Thu, 16 Aug 2012 19:00:00 UTC

Popular Metaphysics

Posted By Tim Bray

I just read Why Does the World Exist?: An Existential Detective Story by Jim Holt. Its wonderful; will make you think, and enjoy your thinking. Almost anyone whos bothered to visit this humble blog more than a couple of times would enjoy it, I think. Ill provide a few words of review (just cheerleading, basically) and then dip into a little metaphysics myself; but Ill warn you so you can stop reading before I go there. The Question and the Method The Question is Why is there anything?  obviously the center of metaphysics. Because, well, maybe there neednt have been. Scientists, mathematicians, and philosophers prefer simpler explanations and shorter stories; and what could be simpler than the null universe?

Thu, 16 Aug 2012 18:52:38 UTC

Rudyard Kipling on Societal Pressures

Posted By Bruce Schneier

In the short story "A Wayside Comedy," published in 1888 in Under the Deodars, Kipling wrote: You must remember, though you will not understand, that all laws weaken in a small and hidden community where there is no public opinion. When a man is absolutely alone in a Station he runs a certain risk of falling into evil ways. This...

Thu, 16 Aug 2012 17:00:00 UTC

Total Cost of Ownership and the Return on Agility

Posted By Werner Vogels

In the many meetings with customers in which I have done a deep dive on their architecture and applications to help them create an accurate cost picture, I have observed two common patterns: 1) It is hard for customers to come to an accurate Total Cost of Ownership (TCO) calculation of an on-premise installation and 2) they struggle with how to account for the Return on Agility; the fact that they are now able to pursue business opportunities much faster at much lower costs points than before. Both of these are important as they help customer accurately gauge the economic benefits of running their applications in the cloud.

Thu, 16 Aug 2012 11:49:54 UTC

An Analysis of Apple's FileVault 2

Posted By Bruce Schneier

This is an analysis of Apple's disk encryption program, FileVault 2, that first appeared in the Lion operating system. Short summary: they couldn't break it. (Presumably, the version in Mountain Lion isn't any different.)...

Thu, 16 Aug 2012 05:24:33 UTC

The Coming Civil War Over General Purpose Computers

Posted By Cory Doctorow

Last month, I gave a talk called "The Coming Civil War Over General Purpose Computing" at DEFCON, the Long Now, and Google. We're going to have a transcript with the slides on Monday, but in the meantime, here's a video of the Long Now version of the talk. Stewart Brand summarized it thus: Doctorow framed … [Read more]

Wed, 15 Aug 2012 22:22:56 UTC

Browser bugs

Posted By Greg Lehey

Finally got round to investigating the print mutilation bug in firefox that bit me last weekend. As I suspected at the time, it must be some configuration issue: I run multiple instances of firefox, all on the same system and from the same executable, and so far only one of them has shown the issue, though I haven't tried them all. So: off to look for about:config, a pseudo-URL that firefox doesn't honour when presented as a link, and found dozens of user set variables that I don't recall setting. Tried printing a page: success. The bug has gone into hiding.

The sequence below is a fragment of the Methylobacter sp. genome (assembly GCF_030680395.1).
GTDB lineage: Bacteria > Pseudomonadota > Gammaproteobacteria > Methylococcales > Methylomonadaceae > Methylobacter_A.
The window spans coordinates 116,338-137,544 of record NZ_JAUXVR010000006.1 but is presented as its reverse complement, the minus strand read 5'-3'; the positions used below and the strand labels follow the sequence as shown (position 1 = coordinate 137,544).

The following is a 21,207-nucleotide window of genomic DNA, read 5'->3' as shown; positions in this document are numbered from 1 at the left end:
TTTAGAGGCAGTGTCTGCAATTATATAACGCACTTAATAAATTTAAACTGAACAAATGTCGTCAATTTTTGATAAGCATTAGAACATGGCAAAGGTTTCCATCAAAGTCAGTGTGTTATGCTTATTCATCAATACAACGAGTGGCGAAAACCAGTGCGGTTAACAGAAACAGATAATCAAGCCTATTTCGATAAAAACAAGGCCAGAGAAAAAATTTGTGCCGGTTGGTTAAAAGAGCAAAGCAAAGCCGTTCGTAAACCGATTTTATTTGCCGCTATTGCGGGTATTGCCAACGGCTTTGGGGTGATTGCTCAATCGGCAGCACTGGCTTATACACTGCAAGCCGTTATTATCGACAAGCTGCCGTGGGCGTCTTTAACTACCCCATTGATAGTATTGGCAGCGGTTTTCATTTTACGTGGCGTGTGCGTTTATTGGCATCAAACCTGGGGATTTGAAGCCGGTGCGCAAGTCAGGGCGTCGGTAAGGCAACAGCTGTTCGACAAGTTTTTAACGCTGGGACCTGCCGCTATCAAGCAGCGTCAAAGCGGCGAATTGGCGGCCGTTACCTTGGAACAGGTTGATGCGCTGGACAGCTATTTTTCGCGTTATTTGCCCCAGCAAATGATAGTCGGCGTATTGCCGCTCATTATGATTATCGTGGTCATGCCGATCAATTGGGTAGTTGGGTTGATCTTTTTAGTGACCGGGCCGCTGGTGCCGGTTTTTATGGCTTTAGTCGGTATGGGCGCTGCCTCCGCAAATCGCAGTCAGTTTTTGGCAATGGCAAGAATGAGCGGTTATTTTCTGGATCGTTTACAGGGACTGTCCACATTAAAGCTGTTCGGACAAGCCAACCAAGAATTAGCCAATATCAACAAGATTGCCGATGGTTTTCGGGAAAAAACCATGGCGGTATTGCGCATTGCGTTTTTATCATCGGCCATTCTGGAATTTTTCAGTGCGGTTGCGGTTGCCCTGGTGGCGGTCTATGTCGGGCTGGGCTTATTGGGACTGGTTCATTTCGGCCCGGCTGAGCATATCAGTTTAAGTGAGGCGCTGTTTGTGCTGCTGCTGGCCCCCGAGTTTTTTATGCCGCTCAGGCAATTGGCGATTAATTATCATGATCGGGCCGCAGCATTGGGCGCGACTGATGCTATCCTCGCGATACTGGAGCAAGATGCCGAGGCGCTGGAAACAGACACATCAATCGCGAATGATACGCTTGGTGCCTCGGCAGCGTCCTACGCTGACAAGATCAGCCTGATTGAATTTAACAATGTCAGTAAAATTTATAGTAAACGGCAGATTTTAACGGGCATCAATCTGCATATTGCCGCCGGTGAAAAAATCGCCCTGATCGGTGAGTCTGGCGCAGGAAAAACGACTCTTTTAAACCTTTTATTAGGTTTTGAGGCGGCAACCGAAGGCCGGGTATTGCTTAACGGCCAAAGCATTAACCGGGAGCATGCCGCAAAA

Wed, 15 Aug 2012 19:23:52 UTC

Lousy Password Security on Tesco Website

Posted By Bruce Schneier

Good post, not because it picks on Tesco but because it's filled with good advice on how not to do it wrong....

Wed, 15 Aug 2012 19:00:00 UTC


Posted By Tim Bray

A few days ago, I got on a plane heading just south of west out of Vancouver, in a window seat; the window unscratched and unsmudged, a rarity these days. And then there were clouds low over those Pacific Northwest mountains. I say Pacific Northwest because these peaks dreams may be American or Canadian, dont know which.

Wed, 15 Aug 2012 15:42:52 UTC

XKCD with a very boingy punchline

Posted By Cory Doctorow

Daww, that was nice of him: Randall Munroe's made me the punchline of another XKCD! Starwatching

Wed, 15 Aug 2012 13:57:59 UTC

Sexual Harassment at DefCon (and Other Hacker Cons)

Posted By Bruce Schneier

Excellent blog post by Valerie Aurora about sexual harassment at the DefCon hackers conference. Aside from the fact that this is utterly reprehensible behavior by the perpetrators involved, this is a real problem for our community. The response of "this is just what hacker culture is, and changing it will destroy hackerdom" is just plain wrong. When swaths of the...

Wed, 15 Aug 2012 10:59:19 UTC

Liars and Outliers on Special Discount

Posted By Bruce Schneier

Liars and Outliers has been out since late February, and while it's selling great, I'd like it to sell better. So I have a special offer for my regular readers. People in the U.S. can buy a signed copy of the book for $11, Media Mail postage included. (Yes, I'm selling the book at a loss.) People in other countries...

Tue, 14 Aug 2012 23:52:44 UTC

TIFF panorama problems investigated

Posted By Greg Lehey

I was surprised by the poor results I got from using TIFF images for my panoramas on Saturday, and today I did yet more investigation. I had thought that I had had two different problems: one where the control point detector is all up in the sky, and one where they appeared to be OK, but the images were rotated. I concentrated on the latter one and found yes, some of the images were rotated, but I also had this up in the sky syndrome on others, where the control points were all in the sky and in the same place on the image, not related to what was represented there: ...

Tue, 14 Aug 2012 19:27:23 UTC

Schneier in the News

Posted By Bruce Schneier

Here are links to three news articles about me, and two video interviews with me....